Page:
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Catalytic converter substrate

Catalytic converter substrate

Catalytic converter substrate

Hi all. I'm not sure sure which forum this question belongs in, but this one seems appropriate.

We are a small engine manufacturer with an application that uses a cataltyic converter. The catalytic converter is contained in a shell and tube heat exchanger and the whole assembly currently comes to us from Germany. We have been working on moving manufacturing back to the U.S. and have found a source for the catalytic converter substrate. The current substrate has an OD of 90mm and the overall length is 120mm with 400 cells per inch. The replacement substrate being proposed has the same 90mm OD but the overall length is 90mm which means we lose 30mm of substrate. We have a basic understanding of how catalytic converters work, but not enough to know if this is a problem. We can get a substrate that matches the original dimensions but it doubles the lead time. Now the question:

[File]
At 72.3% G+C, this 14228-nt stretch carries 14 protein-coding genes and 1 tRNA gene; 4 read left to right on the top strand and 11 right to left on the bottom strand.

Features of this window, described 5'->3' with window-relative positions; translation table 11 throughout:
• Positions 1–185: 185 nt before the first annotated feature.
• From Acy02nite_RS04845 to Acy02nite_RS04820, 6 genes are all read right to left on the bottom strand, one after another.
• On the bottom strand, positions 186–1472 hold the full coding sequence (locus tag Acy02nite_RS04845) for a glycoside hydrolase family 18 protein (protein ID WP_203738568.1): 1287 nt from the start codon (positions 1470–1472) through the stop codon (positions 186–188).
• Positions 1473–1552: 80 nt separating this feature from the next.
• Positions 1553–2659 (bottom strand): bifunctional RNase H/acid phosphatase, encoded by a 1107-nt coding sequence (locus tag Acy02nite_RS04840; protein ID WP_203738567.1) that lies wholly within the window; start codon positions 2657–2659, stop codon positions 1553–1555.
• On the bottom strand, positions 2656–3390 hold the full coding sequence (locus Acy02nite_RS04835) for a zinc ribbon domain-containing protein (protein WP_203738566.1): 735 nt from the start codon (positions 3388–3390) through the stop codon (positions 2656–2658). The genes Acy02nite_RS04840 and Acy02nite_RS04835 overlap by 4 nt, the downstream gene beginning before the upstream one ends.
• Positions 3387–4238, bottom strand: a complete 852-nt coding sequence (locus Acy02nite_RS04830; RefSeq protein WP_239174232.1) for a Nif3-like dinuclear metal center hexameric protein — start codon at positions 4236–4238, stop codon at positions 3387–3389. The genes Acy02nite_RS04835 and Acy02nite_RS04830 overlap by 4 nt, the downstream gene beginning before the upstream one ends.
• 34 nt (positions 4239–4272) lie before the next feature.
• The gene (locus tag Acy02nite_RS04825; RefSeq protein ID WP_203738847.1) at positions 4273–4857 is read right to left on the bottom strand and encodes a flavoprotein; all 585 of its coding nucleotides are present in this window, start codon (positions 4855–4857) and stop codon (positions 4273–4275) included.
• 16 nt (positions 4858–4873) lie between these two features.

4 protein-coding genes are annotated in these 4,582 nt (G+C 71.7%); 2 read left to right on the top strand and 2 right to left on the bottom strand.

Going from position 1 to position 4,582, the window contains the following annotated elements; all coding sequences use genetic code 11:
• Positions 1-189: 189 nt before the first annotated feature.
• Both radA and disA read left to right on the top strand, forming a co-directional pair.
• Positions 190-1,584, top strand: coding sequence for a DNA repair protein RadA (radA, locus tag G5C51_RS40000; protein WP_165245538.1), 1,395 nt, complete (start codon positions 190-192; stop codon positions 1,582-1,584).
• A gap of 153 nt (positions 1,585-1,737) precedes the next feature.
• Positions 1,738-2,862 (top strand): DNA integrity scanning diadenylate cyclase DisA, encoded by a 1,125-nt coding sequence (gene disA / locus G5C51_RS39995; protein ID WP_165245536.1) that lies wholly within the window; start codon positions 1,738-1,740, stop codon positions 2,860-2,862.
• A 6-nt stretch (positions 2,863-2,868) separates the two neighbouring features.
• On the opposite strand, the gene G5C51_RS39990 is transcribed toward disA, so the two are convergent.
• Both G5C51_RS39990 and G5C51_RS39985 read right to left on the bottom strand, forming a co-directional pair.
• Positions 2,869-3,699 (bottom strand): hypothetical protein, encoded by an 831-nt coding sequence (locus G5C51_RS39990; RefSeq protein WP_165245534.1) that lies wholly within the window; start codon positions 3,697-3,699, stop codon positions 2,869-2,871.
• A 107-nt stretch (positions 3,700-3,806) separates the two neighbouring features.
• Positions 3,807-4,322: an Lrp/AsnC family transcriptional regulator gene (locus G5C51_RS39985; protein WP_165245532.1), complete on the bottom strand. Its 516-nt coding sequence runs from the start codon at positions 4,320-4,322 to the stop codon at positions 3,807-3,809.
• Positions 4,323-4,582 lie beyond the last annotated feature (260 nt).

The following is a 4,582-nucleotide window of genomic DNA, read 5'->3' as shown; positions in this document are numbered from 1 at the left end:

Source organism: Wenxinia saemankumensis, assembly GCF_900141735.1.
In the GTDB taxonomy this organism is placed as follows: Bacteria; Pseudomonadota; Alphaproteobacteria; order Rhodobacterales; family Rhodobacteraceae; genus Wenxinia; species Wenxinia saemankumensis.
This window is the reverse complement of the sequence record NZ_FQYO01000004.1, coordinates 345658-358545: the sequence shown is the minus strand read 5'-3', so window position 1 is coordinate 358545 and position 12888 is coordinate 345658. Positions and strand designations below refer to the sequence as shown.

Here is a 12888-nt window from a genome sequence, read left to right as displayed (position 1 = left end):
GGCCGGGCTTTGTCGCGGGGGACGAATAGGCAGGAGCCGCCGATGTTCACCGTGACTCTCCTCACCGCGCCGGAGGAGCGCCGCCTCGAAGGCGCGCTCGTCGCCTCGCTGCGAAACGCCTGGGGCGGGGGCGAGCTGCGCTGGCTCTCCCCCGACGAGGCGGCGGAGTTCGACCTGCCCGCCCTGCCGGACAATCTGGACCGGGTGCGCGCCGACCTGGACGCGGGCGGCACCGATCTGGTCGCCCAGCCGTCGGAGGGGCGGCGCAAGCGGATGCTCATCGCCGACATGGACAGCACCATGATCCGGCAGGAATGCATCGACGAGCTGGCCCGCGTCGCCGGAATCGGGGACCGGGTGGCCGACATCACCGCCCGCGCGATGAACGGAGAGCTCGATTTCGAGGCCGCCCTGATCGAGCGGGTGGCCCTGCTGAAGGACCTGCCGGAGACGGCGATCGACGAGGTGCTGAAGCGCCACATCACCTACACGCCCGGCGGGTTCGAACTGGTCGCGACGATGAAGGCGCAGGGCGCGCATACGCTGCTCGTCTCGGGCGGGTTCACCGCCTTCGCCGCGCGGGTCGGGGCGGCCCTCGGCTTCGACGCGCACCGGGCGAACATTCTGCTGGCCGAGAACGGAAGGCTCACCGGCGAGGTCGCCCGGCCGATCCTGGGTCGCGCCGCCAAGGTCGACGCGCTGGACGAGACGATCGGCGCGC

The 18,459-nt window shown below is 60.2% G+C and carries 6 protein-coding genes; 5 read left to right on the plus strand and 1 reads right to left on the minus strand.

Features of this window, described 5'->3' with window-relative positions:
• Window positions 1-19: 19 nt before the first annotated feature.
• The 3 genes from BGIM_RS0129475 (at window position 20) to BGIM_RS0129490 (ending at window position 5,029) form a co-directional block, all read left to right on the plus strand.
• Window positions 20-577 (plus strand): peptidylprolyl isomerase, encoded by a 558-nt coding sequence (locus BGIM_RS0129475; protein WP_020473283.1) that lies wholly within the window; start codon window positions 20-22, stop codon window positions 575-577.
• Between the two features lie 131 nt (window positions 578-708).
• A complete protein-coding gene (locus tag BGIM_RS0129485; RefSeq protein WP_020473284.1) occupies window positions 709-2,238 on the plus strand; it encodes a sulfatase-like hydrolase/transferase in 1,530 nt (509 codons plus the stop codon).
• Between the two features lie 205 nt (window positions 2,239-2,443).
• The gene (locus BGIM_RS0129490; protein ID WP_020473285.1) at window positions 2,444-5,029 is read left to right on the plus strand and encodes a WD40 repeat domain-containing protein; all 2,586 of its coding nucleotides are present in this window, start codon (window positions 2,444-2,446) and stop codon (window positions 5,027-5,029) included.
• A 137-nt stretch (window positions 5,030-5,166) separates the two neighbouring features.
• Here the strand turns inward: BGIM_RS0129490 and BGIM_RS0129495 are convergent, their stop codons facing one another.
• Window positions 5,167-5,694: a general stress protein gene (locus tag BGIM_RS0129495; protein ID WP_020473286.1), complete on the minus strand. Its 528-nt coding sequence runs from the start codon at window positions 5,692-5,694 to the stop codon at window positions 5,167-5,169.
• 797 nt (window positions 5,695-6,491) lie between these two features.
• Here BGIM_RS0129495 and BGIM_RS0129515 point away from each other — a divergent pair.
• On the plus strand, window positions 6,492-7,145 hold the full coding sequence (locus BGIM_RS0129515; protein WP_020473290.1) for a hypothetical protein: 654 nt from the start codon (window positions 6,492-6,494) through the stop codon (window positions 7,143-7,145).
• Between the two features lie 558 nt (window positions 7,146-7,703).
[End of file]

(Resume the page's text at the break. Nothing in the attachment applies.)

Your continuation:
How is the lost surface area is going to affect catalysis and how (or if) it will affect emissions?

On the surface my gut tells me that less surface area equals less catalysis which increases emisisons...

If I missed any necessary information let me know and I'll update as necessary.

Thanks to all who may help.


RE: Catalytic converter substrate

Corning used to manufacture the cordierite honeycomb in western New York, although I'm sure they sold that plant to someone else.
The Pt catalyst is what does the work, so if you can disperse the same amount of catalyst in the smaller package, you should see similar emissions. The particle size is also a major driver for Pt activity, so talk to the manufacturer.

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